I have much to catch up on after my blogging hiatus due to a very busy few months but the Ninth Circuit opinion today confirming the demise of Righthaven is short and to the point and worthy of a quick mention.
The gist of the case is that Righthaven filed copyright infringement claims against Wayne Hoehn and Thomas DiBiase for posting articles from the Las Vegas Review-Journal online. Righthaven claimed it had the right to sue for copyright infringement based on assignment agreements from the original owner of the copyrights, Stephens Media LLC, the owner of the Las Vegas Review-Journal.
The district court concluded that Righthaven did not have standing to sue because the assignment agreements (as well as other related documents) gave Righthaven nothing more than the bare right to sue alleged infringers. In the case of Hoehn, the district court also granted summary judgment in his favor on his fair use defense. You can find more details about the cases at the district court level here and here.
I have to give credit to an opinion that starts off by describing a story Abraham Lincoln told and manages, fairly effortlessly, to tie the story to the case before the court:
Abraham Lincoln told a story about a lawyer who tried to establish that a calf had five legs by calling its tail a leg. But the calf had only four legs, Lincoln observed, because calling a tail a leg does not make it so. Before us is a case about a lawyer who tried to establish that a company owned a copyright by drafting a contract calling the company the copyright owner, even though the company lacked the rights associated with copyright ownership. Heeding Lincoln's wisdom, and the requirements of the Copyright Act, we conclude that merely calling someone a copyright owner does not make it so.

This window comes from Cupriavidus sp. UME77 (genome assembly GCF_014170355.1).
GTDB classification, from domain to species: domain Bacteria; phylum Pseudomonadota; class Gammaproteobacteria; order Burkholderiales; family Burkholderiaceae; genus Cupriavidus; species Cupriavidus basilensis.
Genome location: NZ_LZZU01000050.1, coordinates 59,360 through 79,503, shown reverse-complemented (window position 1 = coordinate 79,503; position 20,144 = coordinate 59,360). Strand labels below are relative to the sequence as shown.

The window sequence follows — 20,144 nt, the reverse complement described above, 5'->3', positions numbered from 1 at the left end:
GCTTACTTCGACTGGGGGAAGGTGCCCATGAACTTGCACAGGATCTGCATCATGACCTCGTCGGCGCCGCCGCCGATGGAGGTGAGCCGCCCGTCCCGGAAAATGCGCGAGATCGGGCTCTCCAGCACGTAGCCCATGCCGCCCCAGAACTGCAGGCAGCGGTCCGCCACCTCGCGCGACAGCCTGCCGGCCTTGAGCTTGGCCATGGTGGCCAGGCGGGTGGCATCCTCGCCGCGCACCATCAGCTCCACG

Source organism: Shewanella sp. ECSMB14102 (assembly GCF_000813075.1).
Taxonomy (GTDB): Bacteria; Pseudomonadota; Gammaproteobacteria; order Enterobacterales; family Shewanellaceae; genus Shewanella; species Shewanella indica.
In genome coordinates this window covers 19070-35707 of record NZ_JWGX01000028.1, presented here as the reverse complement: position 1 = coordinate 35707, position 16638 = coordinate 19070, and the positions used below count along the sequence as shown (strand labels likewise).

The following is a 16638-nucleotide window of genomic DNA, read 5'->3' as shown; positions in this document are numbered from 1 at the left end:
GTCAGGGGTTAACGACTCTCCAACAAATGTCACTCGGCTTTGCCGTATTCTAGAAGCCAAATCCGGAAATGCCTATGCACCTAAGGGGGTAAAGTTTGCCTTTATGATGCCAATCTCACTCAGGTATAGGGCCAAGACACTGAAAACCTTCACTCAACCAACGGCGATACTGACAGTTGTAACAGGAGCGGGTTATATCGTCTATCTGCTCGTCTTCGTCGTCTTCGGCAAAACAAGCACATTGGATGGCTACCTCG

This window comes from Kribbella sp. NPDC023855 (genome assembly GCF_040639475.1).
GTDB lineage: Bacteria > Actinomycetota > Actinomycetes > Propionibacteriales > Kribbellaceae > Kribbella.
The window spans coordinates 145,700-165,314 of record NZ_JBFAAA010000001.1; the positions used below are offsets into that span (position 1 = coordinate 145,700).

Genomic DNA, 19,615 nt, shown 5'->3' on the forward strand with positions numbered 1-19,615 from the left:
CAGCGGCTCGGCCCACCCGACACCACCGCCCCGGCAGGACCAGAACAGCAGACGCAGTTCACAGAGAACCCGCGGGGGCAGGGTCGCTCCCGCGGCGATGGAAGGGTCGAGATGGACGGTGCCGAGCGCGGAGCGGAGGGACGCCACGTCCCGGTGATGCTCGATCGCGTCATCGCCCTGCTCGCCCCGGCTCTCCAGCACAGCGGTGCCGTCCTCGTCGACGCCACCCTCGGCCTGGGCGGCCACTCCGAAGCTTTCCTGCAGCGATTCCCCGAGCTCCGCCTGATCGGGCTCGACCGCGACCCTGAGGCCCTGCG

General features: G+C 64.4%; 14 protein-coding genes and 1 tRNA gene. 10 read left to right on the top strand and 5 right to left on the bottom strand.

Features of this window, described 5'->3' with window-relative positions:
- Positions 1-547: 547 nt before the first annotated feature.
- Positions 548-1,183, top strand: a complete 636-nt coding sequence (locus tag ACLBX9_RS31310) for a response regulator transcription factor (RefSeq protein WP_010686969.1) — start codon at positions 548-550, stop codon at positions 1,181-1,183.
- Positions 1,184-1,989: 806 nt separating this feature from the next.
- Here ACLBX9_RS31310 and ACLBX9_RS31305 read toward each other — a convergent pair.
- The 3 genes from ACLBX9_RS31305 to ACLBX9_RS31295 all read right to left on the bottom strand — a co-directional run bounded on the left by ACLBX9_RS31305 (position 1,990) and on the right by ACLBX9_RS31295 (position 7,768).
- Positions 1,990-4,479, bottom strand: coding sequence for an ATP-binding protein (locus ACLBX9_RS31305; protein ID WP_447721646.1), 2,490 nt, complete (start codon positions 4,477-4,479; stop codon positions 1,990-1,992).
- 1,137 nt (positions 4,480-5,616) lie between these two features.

The Ninth Circuit then went into more detail but essentially agreed entirely with the district court's conclusion that Righthaven lacked standing because under Silvers v. Sony Pictures Entertainment, Inc., 402 F.3d 881 (9th Cir. 2005) (en banc), "the assignment of the bare right to sue for infringement, without the transfer of an associated exclusive right, is impermissible under the Copyright Act and does not confer standing to sue." "That covers Righthaven," the Ninth Circuit concluded, "for all it was really assigned was a bare right to sue for infringement."
But in the absence of standing to sue, the district court lacked subject matter jurisdiction over the case, the Ninth Circuit concluded, and therefore the district court's alternative basis for its decision in favor of Hoehn--fair use--could not stand. The Ninth Circuit thus vacated that portion of the district court's decision addressing the fair use defense.
The case cite is Righthaven LLC v. Hoehn, Appeal Nos. 11-16751, 11-16776 (9th Cir. May 9, 2013).